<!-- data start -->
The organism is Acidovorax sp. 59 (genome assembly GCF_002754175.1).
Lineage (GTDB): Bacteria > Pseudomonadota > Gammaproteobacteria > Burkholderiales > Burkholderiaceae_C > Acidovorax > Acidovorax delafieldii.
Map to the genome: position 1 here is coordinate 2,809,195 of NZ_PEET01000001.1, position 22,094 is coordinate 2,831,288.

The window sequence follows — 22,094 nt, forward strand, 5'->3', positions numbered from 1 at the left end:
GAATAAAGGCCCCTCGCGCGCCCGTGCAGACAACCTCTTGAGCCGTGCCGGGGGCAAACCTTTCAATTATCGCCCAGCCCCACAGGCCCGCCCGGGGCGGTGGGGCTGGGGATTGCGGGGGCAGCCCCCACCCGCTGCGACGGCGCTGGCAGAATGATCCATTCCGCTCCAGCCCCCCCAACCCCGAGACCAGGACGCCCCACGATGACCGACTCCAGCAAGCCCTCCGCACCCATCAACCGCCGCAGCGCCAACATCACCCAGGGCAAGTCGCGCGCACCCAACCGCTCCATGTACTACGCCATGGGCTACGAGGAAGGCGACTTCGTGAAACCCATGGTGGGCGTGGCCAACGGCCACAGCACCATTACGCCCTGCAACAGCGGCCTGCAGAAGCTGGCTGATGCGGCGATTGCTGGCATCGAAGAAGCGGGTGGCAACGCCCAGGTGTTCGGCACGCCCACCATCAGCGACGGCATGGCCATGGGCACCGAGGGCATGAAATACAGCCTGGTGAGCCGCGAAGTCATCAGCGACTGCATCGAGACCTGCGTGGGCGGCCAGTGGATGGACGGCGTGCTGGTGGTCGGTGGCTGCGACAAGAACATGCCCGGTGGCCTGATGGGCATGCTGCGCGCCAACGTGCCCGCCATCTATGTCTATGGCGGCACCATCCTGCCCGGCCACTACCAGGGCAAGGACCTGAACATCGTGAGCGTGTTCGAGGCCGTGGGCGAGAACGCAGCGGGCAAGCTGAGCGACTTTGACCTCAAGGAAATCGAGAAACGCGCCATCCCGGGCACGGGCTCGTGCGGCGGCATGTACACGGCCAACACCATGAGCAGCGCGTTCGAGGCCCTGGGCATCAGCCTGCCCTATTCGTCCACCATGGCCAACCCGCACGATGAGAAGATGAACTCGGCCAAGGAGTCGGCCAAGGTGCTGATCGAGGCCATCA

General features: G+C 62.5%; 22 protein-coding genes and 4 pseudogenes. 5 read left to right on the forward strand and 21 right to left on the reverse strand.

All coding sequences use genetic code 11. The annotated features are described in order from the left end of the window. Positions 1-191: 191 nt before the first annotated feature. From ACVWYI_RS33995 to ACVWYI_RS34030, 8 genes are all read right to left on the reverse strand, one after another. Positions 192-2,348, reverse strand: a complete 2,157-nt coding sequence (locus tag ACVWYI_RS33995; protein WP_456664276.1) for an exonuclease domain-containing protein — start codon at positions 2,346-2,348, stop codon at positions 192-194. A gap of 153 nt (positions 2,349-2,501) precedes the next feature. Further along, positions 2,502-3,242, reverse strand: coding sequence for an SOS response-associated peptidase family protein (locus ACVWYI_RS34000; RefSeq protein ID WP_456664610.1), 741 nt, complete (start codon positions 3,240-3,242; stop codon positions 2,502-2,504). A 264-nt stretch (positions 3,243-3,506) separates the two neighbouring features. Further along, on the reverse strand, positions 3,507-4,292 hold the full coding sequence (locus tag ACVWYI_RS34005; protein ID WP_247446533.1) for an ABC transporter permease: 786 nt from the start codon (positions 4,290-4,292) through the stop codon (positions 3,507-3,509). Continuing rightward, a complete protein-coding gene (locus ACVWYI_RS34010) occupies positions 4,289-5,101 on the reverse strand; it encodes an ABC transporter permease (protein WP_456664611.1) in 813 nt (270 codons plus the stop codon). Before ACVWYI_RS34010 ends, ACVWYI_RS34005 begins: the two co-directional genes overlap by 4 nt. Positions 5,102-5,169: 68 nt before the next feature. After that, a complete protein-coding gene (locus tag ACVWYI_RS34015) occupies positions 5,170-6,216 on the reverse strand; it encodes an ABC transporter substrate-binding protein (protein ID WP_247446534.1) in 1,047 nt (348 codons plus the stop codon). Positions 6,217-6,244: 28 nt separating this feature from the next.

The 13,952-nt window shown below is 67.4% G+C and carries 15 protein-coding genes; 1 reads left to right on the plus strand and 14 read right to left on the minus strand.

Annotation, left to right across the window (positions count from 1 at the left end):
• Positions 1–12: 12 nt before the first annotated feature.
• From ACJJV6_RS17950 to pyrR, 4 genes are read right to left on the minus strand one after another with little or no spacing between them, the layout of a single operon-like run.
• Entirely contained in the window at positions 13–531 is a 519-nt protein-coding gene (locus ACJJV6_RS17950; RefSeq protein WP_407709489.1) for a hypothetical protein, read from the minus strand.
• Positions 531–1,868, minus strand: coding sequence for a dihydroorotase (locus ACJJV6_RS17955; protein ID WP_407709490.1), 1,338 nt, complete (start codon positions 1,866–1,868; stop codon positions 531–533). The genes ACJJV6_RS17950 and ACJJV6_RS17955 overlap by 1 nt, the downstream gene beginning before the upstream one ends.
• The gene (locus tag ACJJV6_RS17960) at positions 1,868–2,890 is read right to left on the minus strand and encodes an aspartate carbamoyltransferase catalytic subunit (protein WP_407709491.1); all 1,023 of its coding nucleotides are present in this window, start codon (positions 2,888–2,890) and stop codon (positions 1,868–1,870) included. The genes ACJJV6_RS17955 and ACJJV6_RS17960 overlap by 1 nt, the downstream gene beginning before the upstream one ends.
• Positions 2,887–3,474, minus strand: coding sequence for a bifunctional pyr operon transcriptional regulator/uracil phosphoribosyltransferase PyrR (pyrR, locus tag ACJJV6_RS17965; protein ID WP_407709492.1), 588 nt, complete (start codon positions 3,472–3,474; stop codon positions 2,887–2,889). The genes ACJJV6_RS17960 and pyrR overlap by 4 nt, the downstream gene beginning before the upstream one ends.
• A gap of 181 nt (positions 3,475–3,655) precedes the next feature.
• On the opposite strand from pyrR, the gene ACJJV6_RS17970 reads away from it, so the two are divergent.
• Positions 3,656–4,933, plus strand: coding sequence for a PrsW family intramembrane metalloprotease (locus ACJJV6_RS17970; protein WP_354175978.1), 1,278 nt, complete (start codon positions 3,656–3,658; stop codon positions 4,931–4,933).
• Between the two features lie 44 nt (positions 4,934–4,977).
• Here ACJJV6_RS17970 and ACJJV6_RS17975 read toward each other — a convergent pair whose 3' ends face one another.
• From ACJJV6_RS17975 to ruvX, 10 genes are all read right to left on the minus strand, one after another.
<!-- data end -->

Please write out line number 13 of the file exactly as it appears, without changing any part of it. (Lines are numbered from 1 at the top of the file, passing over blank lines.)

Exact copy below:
• Positions 531–1,868, minus strand: coding sequence for a dihydroorotase (locus ACJJV6_RS17955; protein ID WP_407709490.1), 1,338 nt, complete (start codon positions 1,866–1,868; stop codon positions 531–533). The genes ACJJV6_RS17950 and ACJJV6_RS17955 overlap by 1 nt, the downstream gene beginning before the upstream one ends.